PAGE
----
Here is the first biography to explore, with shocking detail, the drama that formed this troubled, tragic rock star. Neither an apology nor a condemnation, Kurt Cobain presents a vivid insider's view of the life and death of a man who galvanized a generation and gave birth to the "grunge" revolution with his band Nirvana. Sandford portrays the provocative, small-town rebel with the talent of John Lennon, and then shows him at work on concert stages in Seattle, New York, and London. Readers follow the struggles of Cobain's emotional lifehis tumultuous relationships with family and his fellow band members, his drug addiction and sexual appetite, his stormy marriage to Courtney Love, and the birth of his daughter, who, as Cobain wrote in his suicide note, "reminds me too much of who I used to be." During his research, Sandford has had access to Cobain's family, his colleagues, his former friends and lovers, and even author William S. Burroughs, whom Cobain considered to be his "greatest influence." The result is a graphic account of the life that led to the day in April 1994 when Cobain turned a shotgun on himself and became a martyr to disaffected youth around the world.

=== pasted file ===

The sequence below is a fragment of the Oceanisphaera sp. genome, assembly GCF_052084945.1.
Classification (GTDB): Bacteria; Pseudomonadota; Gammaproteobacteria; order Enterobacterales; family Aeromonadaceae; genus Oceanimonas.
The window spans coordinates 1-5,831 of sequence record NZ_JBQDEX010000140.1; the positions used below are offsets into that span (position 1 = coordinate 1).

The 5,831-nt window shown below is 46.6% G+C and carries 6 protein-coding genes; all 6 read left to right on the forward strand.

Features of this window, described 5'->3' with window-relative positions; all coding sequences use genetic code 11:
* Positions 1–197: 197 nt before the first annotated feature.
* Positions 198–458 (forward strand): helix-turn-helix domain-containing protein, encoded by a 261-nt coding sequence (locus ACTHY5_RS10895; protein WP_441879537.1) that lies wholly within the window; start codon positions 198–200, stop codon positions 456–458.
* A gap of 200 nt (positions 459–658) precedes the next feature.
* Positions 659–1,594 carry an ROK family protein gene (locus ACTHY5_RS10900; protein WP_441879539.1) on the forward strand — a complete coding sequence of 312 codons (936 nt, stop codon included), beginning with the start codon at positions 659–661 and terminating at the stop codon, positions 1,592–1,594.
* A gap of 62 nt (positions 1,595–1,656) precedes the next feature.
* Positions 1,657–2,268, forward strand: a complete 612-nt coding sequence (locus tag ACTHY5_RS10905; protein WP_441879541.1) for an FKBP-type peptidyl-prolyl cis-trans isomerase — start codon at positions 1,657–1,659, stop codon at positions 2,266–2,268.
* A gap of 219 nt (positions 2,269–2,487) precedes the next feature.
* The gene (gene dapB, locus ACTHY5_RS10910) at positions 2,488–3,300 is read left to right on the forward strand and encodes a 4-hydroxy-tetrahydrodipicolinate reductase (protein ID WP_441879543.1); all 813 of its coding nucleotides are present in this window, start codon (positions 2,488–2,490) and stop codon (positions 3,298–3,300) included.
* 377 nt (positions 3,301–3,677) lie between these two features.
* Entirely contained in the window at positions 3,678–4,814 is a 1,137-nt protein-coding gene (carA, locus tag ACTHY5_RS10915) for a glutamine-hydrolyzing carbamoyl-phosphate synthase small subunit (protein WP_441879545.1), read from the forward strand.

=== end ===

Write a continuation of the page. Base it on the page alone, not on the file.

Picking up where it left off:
About the Author
Christopher Sandford, the biographer of Mick Jagger, Kurt Cobain, and Sting, is also the author of Bowie: Loving the Alien and Clapton: Edge of Darkness. He has reviewed and written about rock music for more than twenty years, for the Times of London and other publications, and his books have been published in more than a dozen countries.